Dr Alan Finkel, Australia’s Chief Scientist, is leading the development of a National Hydrogen Strategy to ensure our industries are front and centre as the global race to develop zero-emission fuels heats up.

This work has made Dr Finkel a frequent visitor to Victoria where a project to convert coal to hydrogen is attracting international attention.

It's in the Latrobe Valley, about 130 kilometres east of Melbourne, where the world’s first hydrogen supply chain will begin production of hydrogen mid-2020 with the goal of delivering shipped liquefied hydrogen to Japan on a purpose-built liquid hydrogen carrier ship.

The pilot is funded by a Japanese industry consortium, led by Kawasaki Heavy Industries, the Japanese Government and $50 million each from the Victorian and federal governments.

The Hydrogen Energy Supply Chain (HESC) trial will gasify brown coal from partner AGL’s Loy Yang mine to create hydrogen that will be liquefied at minus 253 degrees Celsius and loaded onto the specially designed liquid hydrogen carrier at the Port of Hastings.

This pilot ties in well with Japan’s push to embrace hydrogen to diversify its energy mix and meet its Paris Agreement climate commitments, and to move away from nuclear energy following the 2011 Fukushima nuclear accident. Also, Japan’s small land mass and large population means it currently imports 90 per cent of its energy, promising a large-scale, job-creating, ongoing opportunity for the Latrobe Valley given our abundant convertible coal reserves.

"The Latrobe Valley has a long history of government, industry and communities working together," says Dr Finkel. "There’s an existing, highly-capable workforce in the Gippsland area, and it’s a modest step to adapt to modern gasification processes to produce hydrogen – a colourless, odourless, non-toxic, non-metallic, combustible gas."

Dr Finkel – a supporter of a whole-of-economy emissions reduction approach where fossil fuels and renewables co-exist as we move towards a zero-emissions energy target over the next few decades – sees Victoria as a potentially major supplier of hydrogen, particularly to nearby Japan, South Korea and Taiwan with which we have existing trade links. By 2030, as hydrogen technology and infrastructure are refined and the subsequent production price drops, he estimates Australia’s hydrogen exports could be worth $1.7 billion, creating 2800 jobs. That’s provided hydrogen supply chains and technology currently being developed in Norway, Qatar and Saudi Arabia don’t steal market share.

In the meantime, the HESC pilot, alongside the CarbonNet Project, has the potential to assist in Victoria’s energy transition and the decarbonisation of the state’s industry and manufacturing base, and mark the beginning of the emergence of the hydrogen economy in Victoria.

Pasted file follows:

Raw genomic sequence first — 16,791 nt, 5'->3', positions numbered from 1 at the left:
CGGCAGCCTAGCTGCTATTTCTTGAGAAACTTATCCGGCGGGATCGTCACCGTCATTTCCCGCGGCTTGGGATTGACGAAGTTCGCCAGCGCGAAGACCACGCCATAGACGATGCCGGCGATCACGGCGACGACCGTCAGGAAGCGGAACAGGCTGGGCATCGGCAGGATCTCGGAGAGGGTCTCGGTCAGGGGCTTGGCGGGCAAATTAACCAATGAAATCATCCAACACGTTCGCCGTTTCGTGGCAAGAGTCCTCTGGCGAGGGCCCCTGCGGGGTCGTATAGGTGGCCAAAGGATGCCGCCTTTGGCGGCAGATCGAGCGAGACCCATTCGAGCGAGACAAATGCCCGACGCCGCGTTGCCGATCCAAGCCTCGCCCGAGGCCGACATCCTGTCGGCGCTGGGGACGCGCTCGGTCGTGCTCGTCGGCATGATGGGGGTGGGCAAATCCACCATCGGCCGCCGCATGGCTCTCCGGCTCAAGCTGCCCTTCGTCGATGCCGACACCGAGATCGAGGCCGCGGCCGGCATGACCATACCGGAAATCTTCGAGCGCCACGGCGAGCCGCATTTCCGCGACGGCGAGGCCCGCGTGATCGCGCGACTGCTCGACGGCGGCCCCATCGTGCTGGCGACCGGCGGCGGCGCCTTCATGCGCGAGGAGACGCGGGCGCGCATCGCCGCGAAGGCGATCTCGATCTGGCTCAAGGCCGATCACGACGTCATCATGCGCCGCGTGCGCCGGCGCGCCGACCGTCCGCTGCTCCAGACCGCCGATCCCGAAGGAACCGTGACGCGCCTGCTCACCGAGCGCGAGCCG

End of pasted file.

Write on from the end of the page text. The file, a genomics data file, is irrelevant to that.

While the pilot project has an export focus, the development also presents exciting potential for Australia to develop its own domestic hydrogen energy supply. Work to expand hydrogen use domestically is underway to capitalise on this rapidly growing industry. Australia’s research sector also stands to benefit significantly from the pilot project through collaboration with the HESC project partners during the life of the project.

Environmental management will be paramount, maintains Dr Finkel. "For more than ten years the Victorian and Australian governments have been investing in the development of sequestration technology [carbon capture and storage] through the CarbonNet project. That’s critical, as having capacity to capture and store the carbon dioxide produced during the coal gasification process will mean hydrogen produced in the Latrobe Valley will be attractive to importing countries determined to decarbonise their economies."

As to why brown coal hydrogen is a cost-effective solution as Australia fine-tunes infrastructure and technology to fully embrace zero net emissions further down the track, Dr Finkel points to economies of scale.

"The Japanese market has indicated it would be interested in buying hydrogen from Australia but in the long term, they want to purchase it at the same landed price as Liquefied Natural Gas (LNG)," he says. "A decision on the future of the project after the trial is likely around the mid-2020s, and it won’t proceed if it’s not cost-effective. But I’m optimistic production of hydrogen can be done competitively – we’ve seen volume-driven cost optimisation in other industries. Brown coal is attractive as the input to the process because it’s easy to access and available in very large volumes that would last hundreds of years. Also, having CarbonNet on the doorstep of the Latrobe Valley coal resource is an enabler in a decarbonised environment."

The Latrobe Valley and Japan connection could signal the first of many collaborations as countries all over the world face real challenges to address energy security while also reducing their emissions in a global push to tackle climate change. As a result, global demand for hydrogen will grow exponentially, with the hydrogen market tipped to be worth US$2.5 trillion by 2050.

If successful, the Latrobe Valley trial will potentially be expanded, which is in keeping with our state’s energy goals. The Victorian Government has legislated that 25 per cent of its electricity generation will come from renewable sources by 2020, 40 per cent by 2025 and 50 per cent by 2030. Along the way, that’ll create thousands of jobs, sink more energy into the grid and help drive down energy prices.

Find out more about HESC.

This article was written by Georgina Jerums and first appeared on the Victorian Connection.